“Sunday morning around five or five thirty when I came downstairs and chewed him out for just roaming around the house.”

“And then Gabe and your husband came back that night, Sunday night.”

“Yeah, Gabe walked in around ten probably and said, ‘Hi, Mom.’ I was in my bed.”

“Okay. Do you own any firearms?”

“Well, a number of years ago, probably sixteen, seventeen years…my husband had a patient who was an ATF agent and he took me out and helped me purchase a revolver…. I don’t remember, I think it’s like Smith and Wesson, something revolver.”

“Okay, so you bought a revolver?”

“Yes…. But I have not had that gun for a long time. He has had it. Since we separated, at least.”

“Where is the gun now?”

“He took it to his office, I don’t know.”

“Your husband took it?”


“How long ago did he take it?”

“A few years…maybe two years. I said I didn’t want to have a gun around the house.”

“So what’s all this about a shotgun that I heard about?” Detective Costa asked. “You supposedly said you were gonna get a shotgun.”

“No,” Susan replied, closing the shiny black police jacket tightly around her.

“You never had a shotgun?” the officer asked emphatically.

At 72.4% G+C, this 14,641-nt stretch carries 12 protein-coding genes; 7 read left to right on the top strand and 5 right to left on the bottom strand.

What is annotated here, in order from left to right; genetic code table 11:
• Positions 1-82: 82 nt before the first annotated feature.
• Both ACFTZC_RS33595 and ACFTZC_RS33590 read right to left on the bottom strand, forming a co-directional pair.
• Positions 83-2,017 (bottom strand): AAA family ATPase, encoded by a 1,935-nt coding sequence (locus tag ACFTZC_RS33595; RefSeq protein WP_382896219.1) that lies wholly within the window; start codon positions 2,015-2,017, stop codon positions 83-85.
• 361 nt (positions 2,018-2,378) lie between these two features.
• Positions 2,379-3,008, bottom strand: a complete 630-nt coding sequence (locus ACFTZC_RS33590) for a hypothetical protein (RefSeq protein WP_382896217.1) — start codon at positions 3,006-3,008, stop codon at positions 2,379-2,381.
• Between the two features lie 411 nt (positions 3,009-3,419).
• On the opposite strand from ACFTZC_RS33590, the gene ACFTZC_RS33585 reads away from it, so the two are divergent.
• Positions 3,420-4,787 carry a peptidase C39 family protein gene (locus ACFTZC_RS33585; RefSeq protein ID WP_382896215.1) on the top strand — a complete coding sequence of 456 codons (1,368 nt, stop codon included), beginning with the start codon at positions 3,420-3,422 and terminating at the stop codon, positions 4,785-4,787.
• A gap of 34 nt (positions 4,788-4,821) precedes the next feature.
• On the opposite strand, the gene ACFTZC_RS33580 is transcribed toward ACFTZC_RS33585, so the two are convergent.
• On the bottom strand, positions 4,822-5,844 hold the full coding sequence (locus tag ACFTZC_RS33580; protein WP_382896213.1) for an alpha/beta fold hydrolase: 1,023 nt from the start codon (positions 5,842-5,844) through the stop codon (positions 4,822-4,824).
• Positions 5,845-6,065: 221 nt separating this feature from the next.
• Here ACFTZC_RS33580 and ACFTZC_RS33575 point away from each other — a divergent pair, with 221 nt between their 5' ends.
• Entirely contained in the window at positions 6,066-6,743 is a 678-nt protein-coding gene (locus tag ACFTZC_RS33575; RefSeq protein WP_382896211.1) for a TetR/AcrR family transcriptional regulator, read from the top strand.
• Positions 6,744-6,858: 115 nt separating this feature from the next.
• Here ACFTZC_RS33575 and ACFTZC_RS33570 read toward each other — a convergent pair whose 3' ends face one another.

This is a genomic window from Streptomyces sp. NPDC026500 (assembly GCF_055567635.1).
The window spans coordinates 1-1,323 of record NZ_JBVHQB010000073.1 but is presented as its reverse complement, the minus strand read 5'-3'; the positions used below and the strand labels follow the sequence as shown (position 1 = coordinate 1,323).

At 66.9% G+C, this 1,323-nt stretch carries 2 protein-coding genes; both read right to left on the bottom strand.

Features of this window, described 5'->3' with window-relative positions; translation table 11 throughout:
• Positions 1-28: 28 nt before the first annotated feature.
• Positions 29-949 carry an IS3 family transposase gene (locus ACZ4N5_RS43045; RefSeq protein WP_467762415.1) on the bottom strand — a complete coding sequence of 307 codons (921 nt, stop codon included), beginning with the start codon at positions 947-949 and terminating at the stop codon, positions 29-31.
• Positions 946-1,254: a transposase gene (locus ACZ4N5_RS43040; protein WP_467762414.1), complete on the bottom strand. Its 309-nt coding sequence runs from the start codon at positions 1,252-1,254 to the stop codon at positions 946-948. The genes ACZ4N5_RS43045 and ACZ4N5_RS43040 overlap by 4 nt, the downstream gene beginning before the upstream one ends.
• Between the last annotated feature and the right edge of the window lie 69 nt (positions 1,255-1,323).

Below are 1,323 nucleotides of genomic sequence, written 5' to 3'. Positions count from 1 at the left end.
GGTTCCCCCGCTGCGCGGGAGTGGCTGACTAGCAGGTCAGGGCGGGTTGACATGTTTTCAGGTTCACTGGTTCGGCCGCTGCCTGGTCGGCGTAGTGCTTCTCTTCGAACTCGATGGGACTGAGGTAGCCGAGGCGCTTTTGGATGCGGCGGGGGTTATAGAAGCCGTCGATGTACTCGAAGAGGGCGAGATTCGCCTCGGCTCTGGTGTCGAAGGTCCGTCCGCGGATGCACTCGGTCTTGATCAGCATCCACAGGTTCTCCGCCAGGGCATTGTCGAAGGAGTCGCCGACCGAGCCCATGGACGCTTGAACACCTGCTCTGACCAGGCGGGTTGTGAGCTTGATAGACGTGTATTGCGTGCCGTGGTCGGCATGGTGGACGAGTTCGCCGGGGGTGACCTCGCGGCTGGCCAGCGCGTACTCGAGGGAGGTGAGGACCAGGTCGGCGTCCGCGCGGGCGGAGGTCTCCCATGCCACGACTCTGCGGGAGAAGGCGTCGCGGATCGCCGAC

While Susan’s son, Gabriel, was in the adjacent room telling officers that he was certain his mother had a shotgun, and had used it to kill his father, Susan was insisting that it was Gabriel who had inquired about obtaining a gun.

“In fact, my son was talking to me today about how he wanted to have…have some gun that he had his heart set on,” Susan claimed. “And I was like, no, because it’s just not a good idea. And he was asking me what the gun laws were, and whether he could….

“So I said, ‘If you want a gun, go into the military and then you can, you know, get into all of that,’” Susan rambled on. “But no, you know, I don’t think you should.”

“Did he indicate that he already had one?” Detective Costa asked.

“Oh, God, no…. He’s a good boy. He’s going to continuation school, not because he’s been in, you know, trouble or anything. It’s mainly the divorce, divorce issues.”

It was then that Costa returned his attention to Susan’s actions after Gabriel found the body, asking Susan to recount the sequence of events once Gabriel made his gruesome discovery. Telling the detective of Gabriel’s assertion that she had murdered his father, Susan did not appear the least bit distraught that her son would make such a painful accusation. As she walked him through her activities leading up to the police officers’ arrival, Susan finished by telling him about how the officer that handcuffed her was the one to tell her that it appeared her husband had been killed.